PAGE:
Binge Fringe Magazine

REVIEW: Nina Oyama is Coming, Nina Oyama, Adelaide Fringe 2024 ★★★★★

Before watching her stand-up show I had no idea who Nina Oyama was. I now know her to be a bisexual woman, a stress-addict, a mixed-race child and a terrible driver with a semi-justified vendetta against cyclists. She is also an incredibly funny individual who giggles at her own jokes and questions which of her stories and thoughts the audience are truly ready to hear.

As the title of her show suggests Nina Oyama is not a comedian scared to delve deep into the personal and sexual parts of her identity. Fisting, endometriosis, ovarian cysts, UTI’s, her male flat-mates, and living as a marginalised identity are but a few of the topics she weaves into her stand-up routine. Interspersed throughout the routine are also a handful of fun and scary statistics. For example, there are more CEO’s called Andrew in the world than there are female CEO’s.

Representation is a motivating force in Oyama’s comedy. Comedy, confession and cold-heart facts seamlessly intertwine to create something silly yet significant. Oyama shares how many women have endometriosis, and then in an inventive and highly amusing turn she sombrely tells us that means 0.5% of female CEO’s have endometriosis. No one needs to know that, but Oyama’s going to tell us, and then we’re going to wonder whether a female CEO with endometriosis exists. And if she knows she’s the only one.

Oyama’s comedy invites you into her world, and even on stage the audience are included in her internal narrative. When she stumbles over her words, loses her train of thought, or struggles to read her badly written show notes she blames drugs – and then shares how nerve-wracking it is to be on stage in front of a room full of people. She is a comedian that made her name firstly through TV shows like Utopia, Taskmaster Australia, and the fictional series Deadloch…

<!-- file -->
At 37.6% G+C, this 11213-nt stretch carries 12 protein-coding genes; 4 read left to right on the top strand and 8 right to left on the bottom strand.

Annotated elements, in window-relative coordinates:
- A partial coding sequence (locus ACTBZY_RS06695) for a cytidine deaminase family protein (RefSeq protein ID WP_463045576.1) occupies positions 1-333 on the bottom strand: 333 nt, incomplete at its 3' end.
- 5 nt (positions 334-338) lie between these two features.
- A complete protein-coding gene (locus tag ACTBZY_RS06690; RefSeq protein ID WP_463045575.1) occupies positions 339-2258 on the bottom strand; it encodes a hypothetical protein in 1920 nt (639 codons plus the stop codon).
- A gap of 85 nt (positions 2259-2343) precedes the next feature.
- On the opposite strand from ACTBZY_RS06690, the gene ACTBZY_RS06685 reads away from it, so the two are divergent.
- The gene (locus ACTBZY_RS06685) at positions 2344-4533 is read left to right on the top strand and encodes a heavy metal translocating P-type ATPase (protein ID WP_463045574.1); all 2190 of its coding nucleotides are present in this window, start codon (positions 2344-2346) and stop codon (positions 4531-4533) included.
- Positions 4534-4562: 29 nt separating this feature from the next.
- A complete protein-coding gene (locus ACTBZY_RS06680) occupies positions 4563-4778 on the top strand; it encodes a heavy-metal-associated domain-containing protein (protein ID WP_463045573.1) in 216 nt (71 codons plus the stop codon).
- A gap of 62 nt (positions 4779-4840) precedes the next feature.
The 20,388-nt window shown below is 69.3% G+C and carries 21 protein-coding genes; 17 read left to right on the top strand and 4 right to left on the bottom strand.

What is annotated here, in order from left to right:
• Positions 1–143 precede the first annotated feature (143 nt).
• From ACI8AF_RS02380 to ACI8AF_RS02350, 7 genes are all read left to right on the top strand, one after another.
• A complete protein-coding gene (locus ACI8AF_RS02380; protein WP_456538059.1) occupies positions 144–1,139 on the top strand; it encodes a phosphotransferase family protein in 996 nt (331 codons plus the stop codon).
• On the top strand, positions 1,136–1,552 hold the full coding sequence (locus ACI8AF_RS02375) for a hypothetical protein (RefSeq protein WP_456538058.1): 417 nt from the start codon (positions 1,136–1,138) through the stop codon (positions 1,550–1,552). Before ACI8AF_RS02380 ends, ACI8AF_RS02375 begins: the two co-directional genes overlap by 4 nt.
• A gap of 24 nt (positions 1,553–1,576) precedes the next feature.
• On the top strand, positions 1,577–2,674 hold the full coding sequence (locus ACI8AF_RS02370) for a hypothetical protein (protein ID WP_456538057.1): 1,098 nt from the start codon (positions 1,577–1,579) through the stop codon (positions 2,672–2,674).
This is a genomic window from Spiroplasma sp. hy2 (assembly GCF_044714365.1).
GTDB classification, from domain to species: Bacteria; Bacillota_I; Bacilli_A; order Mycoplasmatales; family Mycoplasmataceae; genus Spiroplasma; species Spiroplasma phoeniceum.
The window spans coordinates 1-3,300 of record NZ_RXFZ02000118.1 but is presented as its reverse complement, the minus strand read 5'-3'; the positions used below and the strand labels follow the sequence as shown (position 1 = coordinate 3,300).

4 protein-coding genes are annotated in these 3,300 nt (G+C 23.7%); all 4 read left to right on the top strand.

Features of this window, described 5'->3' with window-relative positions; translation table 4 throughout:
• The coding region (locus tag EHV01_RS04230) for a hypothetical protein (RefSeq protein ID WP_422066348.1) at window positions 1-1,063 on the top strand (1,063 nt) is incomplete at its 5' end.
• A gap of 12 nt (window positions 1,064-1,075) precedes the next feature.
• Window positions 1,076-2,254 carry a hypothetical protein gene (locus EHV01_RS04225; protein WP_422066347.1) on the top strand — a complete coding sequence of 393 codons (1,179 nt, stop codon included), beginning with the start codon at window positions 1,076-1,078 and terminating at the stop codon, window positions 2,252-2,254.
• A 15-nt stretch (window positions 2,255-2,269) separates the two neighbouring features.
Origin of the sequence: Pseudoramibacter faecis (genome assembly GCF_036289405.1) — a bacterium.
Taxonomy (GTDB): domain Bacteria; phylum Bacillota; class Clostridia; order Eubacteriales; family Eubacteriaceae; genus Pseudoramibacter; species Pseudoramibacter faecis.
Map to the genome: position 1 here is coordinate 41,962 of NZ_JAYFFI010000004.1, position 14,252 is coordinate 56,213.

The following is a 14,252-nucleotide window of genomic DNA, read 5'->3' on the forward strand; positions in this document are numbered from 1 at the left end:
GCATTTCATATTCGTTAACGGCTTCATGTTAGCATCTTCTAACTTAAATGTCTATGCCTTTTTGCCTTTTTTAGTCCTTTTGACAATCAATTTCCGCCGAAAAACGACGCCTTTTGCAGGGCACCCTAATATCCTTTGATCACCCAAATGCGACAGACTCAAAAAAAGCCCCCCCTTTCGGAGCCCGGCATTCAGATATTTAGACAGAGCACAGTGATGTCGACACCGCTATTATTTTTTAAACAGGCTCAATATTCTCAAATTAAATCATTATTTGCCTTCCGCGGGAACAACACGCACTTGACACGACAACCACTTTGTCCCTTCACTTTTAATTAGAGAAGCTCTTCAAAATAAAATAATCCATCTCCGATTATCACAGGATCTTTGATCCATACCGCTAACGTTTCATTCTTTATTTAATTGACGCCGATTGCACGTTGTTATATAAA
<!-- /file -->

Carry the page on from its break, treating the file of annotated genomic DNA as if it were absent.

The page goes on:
She is something of a stranger to the art of gigging. At other times her onstage debate as to whether to tell the next joke feel like a stylistic choice to build tension and keep the audience engaged. Maybe she’s an amateur or maybe she’s a master, I couldn’t quite tell and that was part of the fun.

Insightful, chaotic and hilariously honest, Nina Oyama is an endearing force on stage. She’ll make you feel vaguely embarrassed to call yourself a cyclist, she’ll have you remembering the strangest of facts and she’ll tell you of her revolutionary plan for healthcare which involves the sensational Sugababes hit ‘Push the Button’.  

Recommended Drink: Fireball – a small shot packing plenty of heat and spice.

Catch Nina Oyama is Coming until March 17th. Tickets can be purchased through the Adelaide Fringe Box Office.

Eilidh McKenzie

Eilidh is a writer, reader and avid watcher of film, television and theatre. She loves writing that blends comedy with darkness, and makes public the quirks of life and character that we've been taught to hide. She also aspires to be fluent in Spanish, but so far this has proved far harder than expected.

Festivals: Adelaide Fringe (2024)
Pronouns: She/Her